A History of Contemplative Psychology
When the Tibetan meditation master Chögyam Trungpa Rinpoche (1939-1987) began to teach in the West – at first in Great Brittan and then in the United States of America – he was confronted with the problem that his students regarded Buddhism as a religion. During the hippie era of the 1970s, the majority of his students were fascinated by the religious and exotic aspects of Tibetan Buddhism. They were looking for a teacher they could respect and who was able to guide them towards altered states of consciousness. Thus it was difficult for Trungpa Rinpoche to let his first students understand that meditation is first of all a method of examining the nature of mind and of working with thoughts, emotions, and problems related with everyday life. Meditation is not about discovering a supposed paradise.
Chögyam Trungpa Rinpoche
Trungpa Rinpoche soon understood that the language of Western psychology was an apt starting point for conveying Buddhist teachings to the West. In an era when Buddhism was still taught in a very traditional way, he applied terms as ego, neurosis, fear, depression, unconscious thought patterns. In this way Trungpa Rinpoche deliberately stopped teaching in a traditional way and reformulated the Buddhist teachings in a language that was more easily accessible for Westerners.
In 1974 Trungpa Rinpoche founded the Naropa Institute – nowadays the Naropa University – in Boulder, Colorado. A group of Home Contemplative Psychology Karuna Training psychiatrists, psychologists, and therapists led the Department of Psychology. Trungpa Rinpoche had a special relationship with Edward M. Podvoll, M.D. (1936-2003), director of the Department of Psychology from 1977 until 1990. One of the outcomes of the cooperation between Trungpa Rinpoche, Ed Podvoll, and the students of the Naropa Institute was the founding of the Windhorse Project, a contemplative approach to and treatment of people suffering from a psychotic disorder. After Trungpa’s death in 1987 the Windhorse projects were continued, also in Europe.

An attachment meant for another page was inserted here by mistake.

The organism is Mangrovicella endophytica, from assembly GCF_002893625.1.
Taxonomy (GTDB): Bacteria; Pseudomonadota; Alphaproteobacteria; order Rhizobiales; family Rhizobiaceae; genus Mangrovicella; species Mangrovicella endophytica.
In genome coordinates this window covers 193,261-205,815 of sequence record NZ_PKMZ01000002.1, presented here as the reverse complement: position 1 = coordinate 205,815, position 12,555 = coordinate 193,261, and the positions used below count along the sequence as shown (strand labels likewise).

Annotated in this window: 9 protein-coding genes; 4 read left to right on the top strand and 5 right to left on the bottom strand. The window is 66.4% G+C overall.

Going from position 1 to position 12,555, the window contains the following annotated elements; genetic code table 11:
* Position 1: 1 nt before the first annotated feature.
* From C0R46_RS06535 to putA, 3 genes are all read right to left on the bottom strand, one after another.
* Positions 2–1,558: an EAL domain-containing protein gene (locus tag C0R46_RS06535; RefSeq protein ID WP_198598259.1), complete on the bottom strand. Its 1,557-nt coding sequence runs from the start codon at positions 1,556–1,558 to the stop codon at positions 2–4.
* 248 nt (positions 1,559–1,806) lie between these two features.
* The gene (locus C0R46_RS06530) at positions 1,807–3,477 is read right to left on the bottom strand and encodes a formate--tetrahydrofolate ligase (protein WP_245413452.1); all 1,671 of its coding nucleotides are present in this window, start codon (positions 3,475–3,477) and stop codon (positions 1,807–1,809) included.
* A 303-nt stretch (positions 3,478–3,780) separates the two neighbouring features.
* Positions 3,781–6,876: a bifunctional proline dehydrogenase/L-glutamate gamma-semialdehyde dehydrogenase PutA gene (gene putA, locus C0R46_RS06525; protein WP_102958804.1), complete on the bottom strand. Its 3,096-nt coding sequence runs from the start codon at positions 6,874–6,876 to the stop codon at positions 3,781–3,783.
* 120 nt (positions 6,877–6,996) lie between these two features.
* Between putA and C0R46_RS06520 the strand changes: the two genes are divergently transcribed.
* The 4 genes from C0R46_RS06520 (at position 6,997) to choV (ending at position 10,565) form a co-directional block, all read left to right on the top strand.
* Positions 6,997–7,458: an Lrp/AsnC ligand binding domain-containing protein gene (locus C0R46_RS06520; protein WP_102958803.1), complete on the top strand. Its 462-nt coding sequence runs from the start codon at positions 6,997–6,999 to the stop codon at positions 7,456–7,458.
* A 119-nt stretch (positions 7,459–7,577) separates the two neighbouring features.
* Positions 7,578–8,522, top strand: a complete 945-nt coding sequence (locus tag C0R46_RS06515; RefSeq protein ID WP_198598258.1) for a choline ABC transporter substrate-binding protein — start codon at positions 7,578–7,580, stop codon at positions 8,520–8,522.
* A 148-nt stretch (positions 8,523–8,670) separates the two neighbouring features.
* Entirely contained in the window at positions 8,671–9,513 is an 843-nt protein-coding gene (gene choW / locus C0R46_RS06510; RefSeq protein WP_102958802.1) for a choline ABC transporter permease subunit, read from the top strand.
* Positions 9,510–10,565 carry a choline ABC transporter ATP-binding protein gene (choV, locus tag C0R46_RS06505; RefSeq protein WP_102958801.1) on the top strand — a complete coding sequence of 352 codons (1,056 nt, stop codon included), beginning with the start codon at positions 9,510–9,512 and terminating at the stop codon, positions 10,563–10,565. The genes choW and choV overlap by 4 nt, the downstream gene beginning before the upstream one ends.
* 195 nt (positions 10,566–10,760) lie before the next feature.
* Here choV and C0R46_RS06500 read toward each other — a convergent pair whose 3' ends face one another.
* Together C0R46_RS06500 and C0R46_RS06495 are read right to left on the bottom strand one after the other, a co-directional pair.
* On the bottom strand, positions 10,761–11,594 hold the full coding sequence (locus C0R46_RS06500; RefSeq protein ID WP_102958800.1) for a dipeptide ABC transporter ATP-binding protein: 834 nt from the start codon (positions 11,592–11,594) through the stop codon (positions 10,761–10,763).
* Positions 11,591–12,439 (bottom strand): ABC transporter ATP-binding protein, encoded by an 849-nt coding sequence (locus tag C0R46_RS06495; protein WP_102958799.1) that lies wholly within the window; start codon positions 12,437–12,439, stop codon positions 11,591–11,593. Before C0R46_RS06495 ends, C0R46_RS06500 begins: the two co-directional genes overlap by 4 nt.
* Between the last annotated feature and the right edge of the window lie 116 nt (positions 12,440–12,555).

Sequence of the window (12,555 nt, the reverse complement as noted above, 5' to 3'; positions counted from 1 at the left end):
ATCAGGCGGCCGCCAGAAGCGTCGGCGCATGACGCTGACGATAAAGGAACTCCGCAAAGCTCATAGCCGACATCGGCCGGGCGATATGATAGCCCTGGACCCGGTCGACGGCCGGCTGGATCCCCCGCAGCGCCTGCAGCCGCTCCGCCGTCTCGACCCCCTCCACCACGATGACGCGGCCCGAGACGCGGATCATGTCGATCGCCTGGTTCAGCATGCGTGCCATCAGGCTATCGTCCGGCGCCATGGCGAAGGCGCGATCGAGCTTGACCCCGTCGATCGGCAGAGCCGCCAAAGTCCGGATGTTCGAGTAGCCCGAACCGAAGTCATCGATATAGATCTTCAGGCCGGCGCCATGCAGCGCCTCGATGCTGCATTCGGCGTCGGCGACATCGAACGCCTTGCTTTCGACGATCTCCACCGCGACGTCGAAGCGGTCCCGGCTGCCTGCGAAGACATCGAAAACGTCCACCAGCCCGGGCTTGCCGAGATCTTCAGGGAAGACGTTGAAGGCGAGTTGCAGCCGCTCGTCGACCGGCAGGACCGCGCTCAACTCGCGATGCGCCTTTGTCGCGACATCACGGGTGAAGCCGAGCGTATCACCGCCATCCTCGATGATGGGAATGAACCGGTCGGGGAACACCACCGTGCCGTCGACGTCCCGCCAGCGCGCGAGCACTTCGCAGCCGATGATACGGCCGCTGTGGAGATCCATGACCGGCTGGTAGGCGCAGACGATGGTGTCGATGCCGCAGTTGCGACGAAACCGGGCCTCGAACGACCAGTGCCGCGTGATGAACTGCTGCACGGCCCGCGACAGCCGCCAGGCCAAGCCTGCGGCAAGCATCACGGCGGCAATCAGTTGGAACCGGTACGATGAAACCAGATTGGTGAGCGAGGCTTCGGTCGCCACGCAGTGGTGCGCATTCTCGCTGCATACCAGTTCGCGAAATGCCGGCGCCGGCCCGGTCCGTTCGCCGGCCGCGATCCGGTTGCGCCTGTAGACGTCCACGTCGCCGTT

Karuna Training Foundation in Europe
Irini Rockwell and Melissa Moore, who had both been teaching in North America and Europe quite extensively, shared an interest in creating a Contemplative Psychotherapy/Psychology training in Europe. They developed a curriculum modeled on the Contemplative Psychology Masters program at Naropa University in Boulder, Colorado. Elisabeth Fey, Dagmar Niehaus, Gabi Gokert and Angelika Schulz, who had a psychotherapeutic practice in Bielefeld, Germany, became the board.Melissa Moore. The first teaching faculty consisted of Melissa Moore, Irini Rockwell, Paul Cashman and Han de Wit.
Karuna Training is designed for people who, either professionally or otherwise, work with others – psychiatrists, psychotherapists, body oriented therapists, social workers, teachers, stage directors, parents, etc.
Sakyong Mipham Rinpoche
Sakyong Mipham Rinpoche – son and heir of Trungpa Rinpoche, and head of Shambhala International – authorized Karuna Training as part of the Shambhala Buddhist Tradition, as part of the section Upaya of Shambhala Europe.
“Karuna Nederland” was founded in Amsterdam on 25 July 2001. Its objective is to broadcast the view and methods of Contemplative Psychology, and to apply these in professional and daily life.